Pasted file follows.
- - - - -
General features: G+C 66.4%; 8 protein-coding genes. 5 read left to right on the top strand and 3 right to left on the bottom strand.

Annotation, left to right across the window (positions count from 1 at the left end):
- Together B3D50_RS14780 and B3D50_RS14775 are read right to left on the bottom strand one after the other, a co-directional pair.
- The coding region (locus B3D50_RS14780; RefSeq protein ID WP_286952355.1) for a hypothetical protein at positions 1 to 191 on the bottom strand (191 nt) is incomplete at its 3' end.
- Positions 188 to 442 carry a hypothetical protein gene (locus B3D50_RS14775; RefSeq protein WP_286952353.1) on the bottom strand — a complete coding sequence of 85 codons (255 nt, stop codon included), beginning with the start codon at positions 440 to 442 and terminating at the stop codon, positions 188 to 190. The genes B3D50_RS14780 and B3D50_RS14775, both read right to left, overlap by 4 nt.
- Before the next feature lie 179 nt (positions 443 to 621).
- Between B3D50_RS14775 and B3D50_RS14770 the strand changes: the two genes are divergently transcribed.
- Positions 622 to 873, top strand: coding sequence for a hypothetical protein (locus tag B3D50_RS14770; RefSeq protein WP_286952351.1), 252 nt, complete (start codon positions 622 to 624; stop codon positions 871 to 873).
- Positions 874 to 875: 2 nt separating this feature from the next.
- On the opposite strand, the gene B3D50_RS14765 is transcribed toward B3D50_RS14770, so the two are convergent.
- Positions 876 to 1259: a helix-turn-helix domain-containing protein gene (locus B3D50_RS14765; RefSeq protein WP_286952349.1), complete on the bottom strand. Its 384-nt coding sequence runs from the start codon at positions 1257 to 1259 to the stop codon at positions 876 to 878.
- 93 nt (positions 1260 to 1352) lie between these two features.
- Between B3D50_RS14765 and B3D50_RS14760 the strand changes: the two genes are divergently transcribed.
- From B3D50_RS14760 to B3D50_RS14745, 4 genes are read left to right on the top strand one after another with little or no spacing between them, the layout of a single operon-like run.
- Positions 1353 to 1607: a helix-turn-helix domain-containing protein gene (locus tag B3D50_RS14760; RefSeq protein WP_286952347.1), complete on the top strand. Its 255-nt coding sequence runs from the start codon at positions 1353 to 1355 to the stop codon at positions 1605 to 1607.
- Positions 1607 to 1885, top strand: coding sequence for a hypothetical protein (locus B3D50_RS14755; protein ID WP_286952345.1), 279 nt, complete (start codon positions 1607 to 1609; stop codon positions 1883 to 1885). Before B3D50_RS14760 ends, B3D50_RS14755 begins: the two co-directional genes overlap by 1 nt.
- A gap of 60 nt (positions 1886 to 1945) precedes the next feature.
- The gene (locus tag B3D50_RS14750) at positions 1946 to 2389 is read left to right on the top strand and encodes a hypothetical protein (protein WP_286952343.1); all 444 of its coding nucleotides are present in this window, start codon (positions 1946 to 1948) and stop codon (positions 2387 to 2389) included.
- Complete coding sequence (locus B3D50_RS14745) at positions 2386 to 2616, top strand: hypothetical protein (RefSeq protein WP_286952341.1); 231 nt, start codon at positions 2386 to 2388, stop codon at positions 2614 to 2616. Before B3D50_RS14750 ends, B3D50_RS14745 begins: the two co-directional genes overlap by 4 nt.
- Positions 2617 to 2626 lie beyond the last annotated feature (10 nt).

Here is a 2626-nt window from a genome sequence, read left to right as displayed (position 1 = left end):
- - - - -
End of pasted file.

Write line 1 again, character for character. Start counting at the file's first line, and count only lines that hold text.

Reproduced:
General features: G+C 66.4%; 8 protein-coding genes. 5 read left to right on the top strand and 3 right to left on the bottom strand.